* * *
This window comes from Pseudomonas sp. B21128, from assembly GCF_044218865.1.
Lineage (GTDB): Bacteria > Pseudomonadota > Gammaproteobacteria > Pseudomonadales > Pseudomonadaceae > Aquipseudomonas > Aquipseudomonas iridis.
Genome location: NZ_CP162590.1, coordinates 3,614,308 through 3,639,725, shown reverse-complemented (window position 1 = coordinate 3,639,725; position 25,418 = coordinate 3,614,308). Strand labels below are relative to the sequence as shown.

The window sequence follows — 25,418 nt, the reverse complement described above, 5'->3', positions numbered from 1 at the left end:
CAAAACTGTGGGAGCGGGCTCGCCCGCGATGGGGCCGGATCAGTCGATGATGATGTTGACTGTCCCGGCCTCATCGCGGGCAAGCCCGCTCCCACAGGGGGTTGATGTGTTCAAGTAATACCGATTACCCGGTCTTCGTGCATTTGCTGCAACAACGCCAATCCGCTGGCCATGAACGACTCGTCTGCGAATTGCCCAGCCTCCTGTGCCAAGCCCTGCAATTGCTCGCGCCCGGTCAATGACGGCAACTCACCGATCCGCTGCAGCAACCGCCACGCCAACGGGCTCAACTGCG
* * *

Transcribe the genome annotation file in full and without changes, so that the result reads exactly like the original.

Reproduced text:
This window comes from Pseudomonas sp. B21128, from assembly GCF_044218865.1.
Lineage (GTDB): Bacteria > Pseudomonadota > Gammaproteobacteria > Pseudomonadales > Pseudomonadaceae > Aquipseudomonas > Aquipseudomonas iridis.
Genome location: NZ_CP162590.1, coordinates 3,614,308 through 3,639,725, shown reverse-complemented (window position 1 = coordinate 3,639,725; position 25,418 = coordinate 3,614,308). Strand labels below are relative to the sequence as shown.

The window sequence follows — 25,418 nt, the reverse complement described above, 5'->3', positions numbered from 1 at the left end:
CAAAACTGTGGGAGCGGGCTCGCCCGCGATGGGGCCGGATCAGTCGATGATGATGTTGACTGTCCCGGCCTCATCGCGGGCAAGCCCGCTCCCACAGGGGGTTGATGTGTTCAAGTAATACCGATTACCCGGTCTTCGTGCATTTGCTGCAACAACGCCAATCCGCTGGCCATGAACGACTCGTCTGCGAATTGCCCAGCCTCCTGTGCCAAGCCCTGCAATTGCTCGCGCCCGGTCAATGACGGCAACTCACCGATCCGCTGCAGCAACCGCCACGCCAACGGGCTCAACTGCG